Voltaire
Quotations


If we do not find anything very pleasant, at least we shall find something new.

It is not known precisely where angels dwell--whether in the air, the void, or the planets. It has not been God's pleasure that we should be informed of their abode.

To the living we owe respect, but to the dead we owe only the truth.

The consolation of deaf people is to read, and sometimes to scribble.

Divorce is probably of nearly the same date as marriage. I believe, however, that marriage is some weeks the more ancient.

Men who are occupied in the restoration of health to other men, by the joint exertion of skill and humanity, are above all the great of the earth. They even partake of divinity, since to preserve and renew is almost as noble as to create.

I have only ever made one prayer to God, a very short one: "O Lord, make my enemies ridiculous." And God granted it.

The best is the enemy of the good.

I disapprove of what you say, but I will defend to the death your right to say it.

God is not on the side of the big battalions, but on the side of those who shoot best.

Governments need to have both shepherds and butchers.

Men hate the individual whom they call avaricious only because nothing can be gained from him.

History should be written as philosophy.

If there were only one religion in England there would be danger of despotism, if there were two, they would cut each other's throats, but there are thirty, and they live in peace and happiness.

It is not love that should be depicted as blind, but self-love.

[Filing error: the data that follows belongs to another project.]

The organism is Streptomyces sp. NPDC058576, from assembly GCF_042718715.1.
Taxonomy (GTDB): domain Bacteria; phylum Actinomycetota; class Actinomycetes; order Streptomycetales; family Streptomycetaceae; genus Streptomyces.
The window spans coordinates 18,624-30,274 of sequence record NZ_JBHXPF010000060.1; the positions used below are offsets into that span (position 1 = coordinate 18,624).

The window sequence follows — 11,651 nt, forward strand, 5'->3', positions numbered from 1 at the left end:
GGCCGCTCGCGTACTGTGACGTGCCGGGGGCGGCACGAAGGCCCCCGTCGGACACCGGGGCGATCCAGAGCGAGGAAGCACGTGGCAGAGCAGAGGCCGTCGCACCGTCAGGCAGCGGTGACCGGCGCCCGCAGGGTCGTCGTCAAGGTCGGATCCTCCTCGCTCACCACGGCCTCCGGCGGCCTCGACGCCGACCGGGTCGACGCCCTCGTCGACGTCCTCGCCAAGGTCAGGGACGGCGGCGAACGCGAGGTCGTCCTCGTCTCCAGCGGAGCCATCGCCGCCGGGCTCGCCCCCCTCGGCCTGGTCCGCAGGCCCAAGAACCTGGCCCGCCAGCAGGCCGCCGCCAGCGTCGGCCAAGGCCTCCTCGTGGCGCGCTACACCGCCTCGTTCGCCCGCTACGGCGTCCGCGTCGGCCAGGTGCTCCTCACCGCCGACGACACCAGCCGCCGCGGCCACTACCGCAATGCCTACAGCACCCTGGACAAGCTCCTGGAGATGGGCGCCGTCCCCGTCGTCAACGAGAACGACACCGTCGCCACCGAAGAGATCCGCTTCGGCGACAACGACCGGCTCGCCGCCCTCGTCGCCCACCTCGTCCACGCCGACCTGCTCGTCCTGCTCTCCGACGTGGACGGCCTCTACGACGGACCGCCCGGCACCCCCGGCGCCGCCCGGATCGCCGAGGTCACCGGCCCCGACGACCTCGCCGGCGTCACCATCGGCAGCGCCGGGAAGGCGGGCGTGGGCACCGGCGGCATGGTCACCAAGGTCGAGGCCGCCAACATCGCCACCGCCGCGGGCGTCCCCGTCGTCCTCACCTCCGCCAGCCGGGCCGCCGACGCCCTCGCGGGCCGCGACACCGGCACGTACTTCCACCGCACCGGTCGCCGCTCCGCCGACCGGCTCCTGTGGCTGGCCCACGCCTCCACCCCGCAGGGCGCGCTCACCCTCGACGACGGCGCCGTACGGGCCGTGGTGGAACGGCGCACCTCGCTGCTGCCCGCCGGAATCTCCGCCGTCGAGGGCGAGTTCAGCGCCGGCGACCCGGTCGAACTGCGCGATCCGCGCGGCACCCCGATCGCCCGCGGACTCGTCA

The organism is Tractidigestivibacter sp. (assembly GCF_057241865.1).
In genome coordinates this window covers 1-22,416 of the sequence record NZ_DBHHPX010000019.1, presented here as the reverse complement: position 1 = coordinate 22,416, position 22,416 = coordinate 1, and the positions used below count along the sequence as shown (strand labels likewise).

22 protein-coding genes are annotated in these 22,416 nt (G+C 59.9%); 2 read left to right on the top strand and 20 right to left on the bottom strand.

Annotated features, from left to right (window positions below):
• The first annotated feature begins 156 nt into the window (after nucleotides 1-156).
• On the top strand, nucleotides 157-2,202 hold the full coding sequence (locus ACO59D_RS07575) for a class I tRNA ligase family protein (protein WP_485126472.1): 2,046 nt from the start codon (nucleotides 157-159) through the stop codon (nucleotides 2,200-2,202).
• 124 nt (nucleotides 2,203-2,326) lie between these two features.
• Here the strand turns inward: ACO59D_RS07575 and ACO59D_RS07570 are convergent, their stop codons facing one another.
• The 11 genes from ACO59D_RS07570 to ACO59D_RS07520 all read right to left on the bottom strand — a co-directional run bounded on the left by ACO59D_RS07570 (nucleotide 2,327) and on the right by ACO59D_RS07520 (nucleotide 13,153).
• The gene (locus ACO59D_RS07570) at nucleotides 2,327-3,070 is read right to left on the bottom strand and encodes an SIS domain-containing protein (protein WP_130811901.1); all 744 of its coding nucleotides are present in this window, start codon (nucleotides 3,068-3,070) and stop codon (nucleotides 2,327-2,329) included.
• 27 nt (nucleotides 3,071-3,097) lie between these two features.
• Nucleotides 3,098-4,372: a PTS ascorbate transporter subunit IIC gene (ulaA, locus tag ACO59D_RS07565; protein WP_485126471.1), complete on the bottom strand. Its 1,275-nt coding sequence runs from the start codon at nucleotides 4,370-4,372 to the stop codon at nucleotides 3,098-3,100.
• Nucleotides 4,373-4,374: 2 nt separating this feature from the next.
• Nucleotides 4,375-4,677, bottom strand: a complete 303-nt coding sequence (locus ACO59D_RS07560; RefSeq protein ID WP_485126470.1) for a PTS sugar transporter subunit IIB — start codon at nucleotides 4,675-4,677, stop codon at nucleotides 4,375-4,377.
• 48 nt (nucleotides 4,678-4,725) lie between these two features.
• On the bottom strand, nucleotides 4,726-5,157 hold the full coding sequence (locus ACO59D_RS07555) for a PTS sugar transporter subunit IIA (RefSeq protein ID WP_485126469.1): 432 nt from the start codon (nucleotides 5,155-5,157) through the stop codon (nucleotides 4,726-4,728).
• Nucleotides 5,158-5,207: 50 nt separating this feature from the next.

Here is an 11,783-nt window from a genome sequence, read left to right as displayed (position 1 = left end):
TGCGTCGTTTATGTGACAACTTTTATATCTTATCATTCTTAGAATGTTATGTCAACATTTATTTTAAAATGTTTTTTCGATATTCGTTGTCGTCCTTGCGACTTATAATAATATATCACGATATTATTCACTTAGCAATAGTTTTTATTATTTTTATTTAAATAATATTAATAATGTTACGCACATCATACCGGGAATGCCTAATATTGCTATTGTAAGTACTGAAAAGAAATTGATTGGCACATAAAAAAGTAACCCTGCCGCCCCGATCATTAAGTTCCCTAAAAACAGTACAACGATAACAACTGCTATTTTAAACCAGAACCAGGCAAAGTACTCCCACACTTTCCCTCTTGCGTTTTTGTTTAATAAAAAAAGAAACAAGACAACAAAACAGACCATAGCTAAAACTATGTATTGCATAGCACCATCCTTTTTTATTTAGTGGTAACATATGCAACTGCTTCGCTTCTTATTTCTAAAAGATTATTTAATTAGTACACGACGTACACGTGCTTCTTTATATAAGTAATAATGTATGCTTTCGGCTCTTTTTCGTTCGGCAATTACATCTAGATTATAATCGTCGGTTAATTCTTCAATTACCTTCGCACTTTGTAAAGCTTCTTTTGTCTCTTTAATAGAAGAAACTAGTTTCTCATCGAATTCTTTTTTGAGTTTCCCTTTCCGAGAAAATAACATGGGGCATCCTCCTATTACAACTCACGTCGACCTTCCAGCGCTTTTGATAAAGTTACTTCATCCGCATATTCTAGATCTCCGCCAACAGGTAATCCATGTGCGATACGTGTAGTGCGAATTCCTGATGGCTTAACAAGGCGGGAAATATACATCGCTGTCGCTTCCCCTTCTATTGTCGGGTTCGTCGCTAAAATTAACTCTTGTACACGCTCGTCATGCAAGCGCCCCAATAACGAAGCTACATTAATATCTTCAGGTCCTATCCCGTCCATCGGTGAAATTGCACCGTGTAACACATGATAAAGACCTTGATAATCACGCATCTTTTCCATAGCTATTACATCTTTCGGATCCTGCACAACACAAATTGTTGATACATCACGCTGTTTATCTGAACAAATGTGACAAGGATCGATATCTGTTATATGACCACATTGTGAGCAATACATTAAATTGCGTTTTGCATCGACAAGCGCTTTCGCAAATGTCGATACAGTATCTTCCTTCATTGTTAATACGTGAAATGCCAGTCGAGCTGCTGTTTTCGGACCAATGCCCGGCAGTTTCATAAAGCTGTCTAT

In this country it's a good thing to kill an admiral now and then to encourage the others.

In the case of news, we should always wait for the sacrament of confirmation.

Anyone who seeks to destroy the passions instead of controlling them is trying to play the angel.

One merit of poetry few persons will deny: it says more and in fewer words than prose.

I advise you to go on living solely to enrage those who are paying your annuities. It is the only pleasure I have left.

We must cultivate our own garden. . . . When man was put in the garden of Eden he was put there so that he should work, which proves that man was not born to rest.

Shakespeare, who was considered the English Corneille, flourished at about the time of Lope de Vega. He had a strong and fertile genius, full of naturalness and sublimity, without the slightest spark of good taste or the least knowledge of the rules. . . . After two hundred years most of the outlandish and monstrous ideas of this author have acquired the right to be considered sublime, and almost all modern authors have copied him. . . . It does not occur to people that they should not copy him, and the lack of success of their copies simply makes people think that he is inimitable.

The husband who decides to surprise his wife is often very much surprised himself.

In general, the art of government consists in taking as much money as possible from one party of the citizens to give to the other.

Let us work without theorizing, 'tis the only way to make life endurable.

They use thought only to justify their injustices, and speech only to disguise their thoughts.

Woe to the makers of literal translations, who by rendering every word weaken the meaning! It is indeed by so doing that we can say the letter kills and the spirit gives life.

Time, which alone makes the reputation of men, ends by making their defects respectable.

The composition of a tragedy requires testicles.



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